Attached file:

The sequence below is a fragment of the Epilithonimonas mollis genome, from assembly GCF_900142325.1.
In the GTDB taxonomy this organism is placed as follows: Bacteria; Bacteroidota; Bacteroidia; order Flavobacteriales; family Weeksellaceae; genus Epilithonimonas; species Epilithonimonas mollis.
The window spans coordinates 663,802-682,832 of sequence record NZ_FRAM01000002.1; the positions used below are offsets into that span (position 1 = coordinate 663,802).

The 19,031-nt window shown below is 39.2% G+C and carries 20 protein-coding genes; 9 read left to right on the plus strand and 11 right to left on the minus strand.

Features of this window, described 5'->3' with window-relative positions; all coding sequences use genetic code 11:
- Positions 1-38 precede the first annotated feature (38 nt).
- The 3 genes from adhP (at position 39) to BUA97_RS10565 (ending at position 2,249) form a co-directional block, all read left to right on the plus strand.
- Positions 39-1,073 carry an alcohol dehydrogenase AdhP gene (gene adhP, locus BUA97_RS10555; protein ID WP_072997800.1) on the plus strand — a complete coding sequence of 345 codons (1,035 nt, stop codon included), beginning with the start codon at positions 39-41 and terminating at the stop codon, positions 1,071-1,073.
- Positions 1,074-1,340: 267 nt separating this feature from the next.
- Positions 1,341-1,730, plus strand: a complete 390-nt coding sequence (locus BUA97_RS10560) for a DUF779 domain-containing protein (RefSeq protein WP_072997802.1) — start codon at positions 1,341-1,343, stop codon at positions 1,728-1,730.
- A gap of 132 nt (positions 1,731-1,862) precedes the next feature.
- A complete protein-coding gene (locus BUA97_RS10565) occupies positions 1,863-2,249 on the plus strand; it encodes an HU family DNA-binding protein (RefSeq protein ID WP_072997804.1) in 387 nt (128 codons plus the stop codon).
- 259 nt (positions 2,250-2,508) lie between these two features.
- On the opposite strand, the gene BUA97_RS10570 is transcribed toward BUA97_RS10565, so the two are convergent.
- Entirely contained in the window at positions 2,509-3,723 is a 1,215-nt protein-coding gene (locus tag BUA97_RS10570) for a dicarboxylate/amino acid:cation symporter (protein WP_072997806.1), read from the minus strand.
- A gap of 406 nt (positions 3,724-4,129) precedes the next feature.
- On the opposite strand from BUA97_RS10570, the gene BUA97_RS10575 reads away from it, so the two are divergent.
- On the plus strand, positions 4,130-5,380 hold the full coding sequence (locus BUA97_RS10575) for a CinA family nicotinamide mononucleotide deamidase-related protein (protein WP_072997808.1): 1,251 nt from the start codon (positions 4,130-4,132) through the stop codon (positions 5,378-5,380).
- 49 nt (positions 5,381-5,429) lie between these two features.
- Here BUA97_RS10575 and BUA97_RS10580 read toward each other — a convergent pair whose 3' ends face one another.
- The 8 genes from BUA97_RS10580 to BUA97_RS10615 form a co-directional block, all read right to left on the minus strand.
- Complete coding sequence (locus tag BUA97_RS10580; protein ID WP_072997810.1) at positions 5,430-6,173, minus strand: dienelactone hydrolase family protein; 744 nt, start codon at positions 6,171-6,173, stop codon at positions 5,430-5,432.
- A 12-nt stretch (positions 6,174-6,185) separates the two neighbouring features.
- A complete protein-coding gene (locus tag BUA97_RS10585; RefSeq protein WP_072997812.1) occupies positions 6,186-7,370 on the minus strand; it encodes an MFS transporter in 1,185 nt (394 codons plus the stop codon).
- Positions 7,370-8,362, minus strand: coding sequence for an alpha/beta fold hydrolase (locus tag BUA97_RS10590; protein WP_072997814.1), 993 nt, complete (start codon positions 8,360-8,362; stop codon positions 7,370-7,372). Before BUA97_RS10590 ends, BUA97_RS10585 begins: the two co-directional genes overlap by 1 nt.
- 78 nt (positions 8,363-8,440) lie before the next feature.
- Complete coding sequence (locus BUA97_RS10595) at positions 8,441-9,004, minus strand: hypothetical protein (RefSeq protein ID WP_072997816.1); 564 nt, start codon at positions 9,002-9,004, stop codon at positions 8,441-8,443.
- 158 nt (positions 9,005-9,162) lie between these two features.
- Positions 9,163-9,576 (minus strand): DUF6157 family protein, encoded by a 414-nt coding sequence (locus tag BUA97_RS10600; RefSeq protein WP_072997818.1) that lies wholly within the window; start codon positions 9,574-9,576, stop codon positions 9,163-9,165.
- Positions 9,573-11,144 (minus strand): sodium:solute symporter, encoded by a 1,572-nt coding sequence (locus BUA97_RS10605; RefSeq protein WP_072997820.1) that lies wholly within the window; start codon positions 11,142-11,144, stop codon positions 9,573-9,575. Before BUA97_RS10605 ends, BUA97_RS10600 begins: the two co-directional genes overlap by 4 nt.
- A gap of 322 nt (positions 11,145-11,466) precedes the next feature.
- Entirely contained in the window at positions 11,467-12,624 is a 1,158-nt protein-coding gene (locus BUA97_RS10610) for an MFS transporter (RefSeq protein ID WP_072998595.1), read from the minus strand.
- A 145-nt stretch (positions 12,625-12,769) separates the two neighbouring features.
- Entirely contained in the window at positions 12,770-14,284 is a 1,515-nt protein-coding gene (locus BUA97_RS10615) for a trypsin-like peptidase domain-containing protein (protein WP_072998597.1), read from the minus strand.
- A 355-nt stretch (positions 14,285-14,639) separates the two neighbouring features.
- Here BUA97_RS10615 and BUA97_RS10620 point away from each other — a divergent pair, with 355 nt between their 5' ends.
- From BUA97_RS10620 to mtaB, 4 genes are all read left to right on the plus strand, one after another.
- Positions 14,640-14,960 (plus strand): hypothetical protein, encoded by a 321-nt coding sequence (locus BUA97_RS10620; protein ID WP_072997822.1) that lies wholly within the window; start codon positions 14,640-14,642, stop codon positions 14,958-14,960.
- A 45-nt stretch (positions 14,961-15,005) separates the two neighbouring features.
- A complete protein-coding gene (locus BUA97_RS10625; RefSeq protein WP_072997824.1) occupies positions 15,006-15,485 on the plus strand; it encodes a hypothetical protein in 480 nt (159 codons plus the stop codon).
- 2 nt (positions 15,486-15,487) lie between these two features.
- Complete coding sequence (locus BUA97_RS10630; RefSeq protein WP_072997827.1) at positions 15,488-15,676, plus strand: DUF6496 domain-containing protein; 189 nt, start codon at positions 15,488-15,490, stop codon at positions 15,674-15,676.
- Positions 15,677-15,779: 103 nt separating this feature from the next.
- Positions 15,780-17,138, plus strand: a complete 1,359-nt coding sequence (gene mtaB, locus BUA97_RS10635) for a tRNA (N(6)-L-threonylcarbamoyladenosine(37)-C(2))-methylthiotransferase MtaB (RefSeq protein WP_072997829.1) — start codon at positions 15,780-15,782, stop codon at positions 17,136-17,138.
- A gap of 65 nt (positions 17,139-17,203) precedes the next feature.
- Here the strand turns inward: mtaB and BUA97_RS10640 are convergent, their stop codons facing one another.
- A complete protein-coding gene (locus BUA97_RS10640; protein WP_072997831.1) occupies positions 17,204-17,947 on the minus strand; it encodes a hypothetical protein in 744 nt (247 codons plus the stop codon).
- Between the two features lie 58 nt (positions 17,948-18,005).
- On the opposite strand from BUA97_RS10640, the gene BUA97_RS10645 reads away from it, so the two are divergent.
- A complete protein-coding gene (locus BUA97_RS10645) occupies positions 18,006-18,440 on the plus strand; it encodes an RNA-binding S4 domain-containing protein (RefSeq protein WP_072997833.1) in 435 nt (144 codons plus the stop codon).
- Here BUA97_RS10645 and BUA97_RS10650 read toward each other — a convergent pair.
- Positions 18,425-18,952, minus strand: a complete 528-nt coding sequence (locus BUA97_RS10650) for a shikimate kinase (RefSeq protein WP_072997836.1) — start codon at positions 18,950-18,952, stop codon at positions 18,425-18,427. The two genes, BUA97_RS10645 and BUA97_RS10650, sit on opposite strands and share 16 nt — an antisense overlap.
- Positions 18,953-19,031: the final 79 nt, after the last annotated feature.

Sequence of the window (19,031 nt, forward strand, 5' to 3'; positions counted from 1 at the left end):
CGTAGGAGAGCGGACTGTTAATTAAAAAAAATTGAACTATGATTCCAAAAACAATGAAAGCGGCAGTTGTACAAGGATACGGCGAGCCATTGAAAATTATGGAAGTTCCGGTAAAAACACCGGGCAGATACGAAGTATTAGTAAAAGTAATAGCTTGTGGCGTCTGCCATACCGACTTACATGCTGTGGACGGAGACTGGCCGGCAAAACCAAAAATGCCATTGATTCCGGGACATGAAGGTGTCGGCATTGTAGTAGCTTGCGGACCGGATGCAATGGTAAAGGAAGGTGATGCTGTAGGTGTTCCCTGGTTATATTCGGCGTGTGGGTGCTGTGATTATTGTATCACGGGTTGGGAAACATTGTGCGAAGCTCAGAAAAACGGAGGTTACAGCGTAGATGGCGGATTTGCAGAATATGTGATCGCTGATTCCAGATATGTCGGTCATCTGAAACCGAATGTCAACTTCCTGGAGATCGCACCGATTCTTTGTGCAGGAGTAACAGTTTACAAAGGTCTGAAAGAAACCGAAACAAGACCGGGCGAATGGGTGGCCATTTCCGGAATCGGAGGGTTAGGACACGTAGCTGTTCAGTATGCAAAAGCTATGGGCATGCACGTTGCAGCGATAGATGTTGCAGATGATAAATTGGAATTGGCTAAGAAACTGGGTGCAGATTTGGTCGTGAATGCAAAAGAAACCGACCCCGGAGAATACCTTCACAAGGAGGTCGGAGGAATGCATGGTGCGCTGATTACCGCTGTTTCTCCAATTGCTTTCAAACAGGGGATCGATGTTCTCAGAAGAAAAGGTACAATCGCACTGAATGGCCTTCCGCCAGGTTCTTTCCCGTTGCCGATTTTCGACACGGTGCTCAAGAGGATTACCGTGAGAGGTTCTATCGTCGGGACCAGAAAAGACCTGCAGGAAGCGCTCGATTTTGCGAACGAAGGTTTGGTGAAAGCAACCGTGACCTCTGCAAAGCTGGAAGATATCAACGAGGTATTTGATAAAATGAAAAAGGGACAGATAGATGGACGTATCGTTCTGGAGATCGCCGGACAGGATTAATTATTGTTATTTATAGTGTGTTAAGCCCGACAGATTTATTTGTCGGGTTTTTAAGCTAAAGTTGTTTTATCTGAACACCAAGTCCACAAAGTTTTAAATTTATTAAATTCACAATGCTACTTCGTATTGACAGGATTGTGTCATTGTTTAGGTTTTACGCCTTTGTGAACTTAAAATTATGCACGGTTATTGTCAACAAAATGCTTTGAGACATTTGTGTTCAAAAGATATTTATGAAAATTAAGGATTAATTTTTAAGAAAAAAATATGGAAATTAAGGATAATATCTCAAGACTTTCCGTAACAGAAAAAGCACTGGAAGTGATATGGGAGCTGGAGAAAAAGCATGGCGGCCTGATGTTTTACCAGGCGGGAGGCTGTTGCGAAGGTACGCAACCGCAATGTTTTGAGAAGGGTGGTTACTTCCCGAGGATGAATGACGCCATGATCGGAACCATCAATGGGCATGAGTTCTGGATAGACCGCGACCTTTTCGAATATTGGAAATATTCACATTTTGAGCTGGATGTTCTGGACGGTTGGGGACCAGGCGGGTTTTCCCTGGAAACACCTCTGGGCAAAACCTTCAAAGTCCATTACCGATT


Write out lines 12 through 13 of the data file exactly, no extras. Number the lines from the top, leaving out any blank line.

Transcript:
- A complete protein-coding gene (locus BUA97_RS10565) occupies positions 1,863-2,249 on the plus strand; it encodes an HU family DNA-binding protein (RefSeq protein ID WP_072997804.1) in 387 nt (128 codons plus the stop codon).
- 259 nt (positions 2,250-2,508) lie between these two features.